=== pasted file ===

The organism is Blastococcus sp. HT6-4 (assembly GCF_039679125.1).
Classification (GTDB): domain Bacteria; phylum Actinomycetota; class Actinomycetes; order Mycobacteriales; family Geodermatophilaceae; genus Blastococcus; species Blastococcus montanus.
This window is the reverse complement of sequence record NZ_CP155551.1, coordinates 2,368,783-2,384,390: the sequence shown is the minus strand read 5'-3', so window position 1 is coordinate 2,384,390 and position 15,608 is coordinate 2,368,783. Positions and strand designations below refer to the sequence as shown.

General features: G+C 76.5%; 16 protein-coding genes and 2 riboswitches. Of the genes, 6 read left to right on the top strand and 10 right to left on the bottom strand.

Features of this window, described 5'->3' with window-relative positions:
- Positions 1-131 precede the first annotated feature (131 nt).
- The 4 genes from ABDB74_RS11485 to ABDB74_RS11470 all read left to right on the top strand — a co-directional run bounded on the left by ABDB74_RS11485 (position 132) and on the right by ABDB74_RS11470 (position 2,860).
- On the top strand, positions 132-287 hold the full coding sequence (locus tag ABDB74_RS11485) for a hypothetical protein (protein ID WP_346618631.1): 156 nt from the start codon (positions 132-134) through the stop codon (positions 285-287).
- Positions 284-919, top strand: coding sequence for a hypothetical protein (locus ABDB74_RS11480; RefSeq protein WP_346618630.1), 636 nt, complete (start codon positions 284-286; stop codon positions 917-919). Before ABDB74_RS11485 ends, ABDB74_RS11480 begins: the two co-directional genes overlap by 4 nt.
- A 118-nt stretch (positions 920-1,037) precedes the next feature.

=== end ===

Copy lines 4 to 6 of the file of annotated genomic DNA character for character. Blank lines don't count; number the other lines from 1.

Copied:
General features: G+C 76.5%; 16 protein-coding genes and 2 riboswitches. Of the genes, 6 read left to right on the top strand and 10 right to left on the bottom strand.

Features of this window, described 5'->3' with window-relative positions:
- Positions 1-131 precede the first annotated feature (131 nt).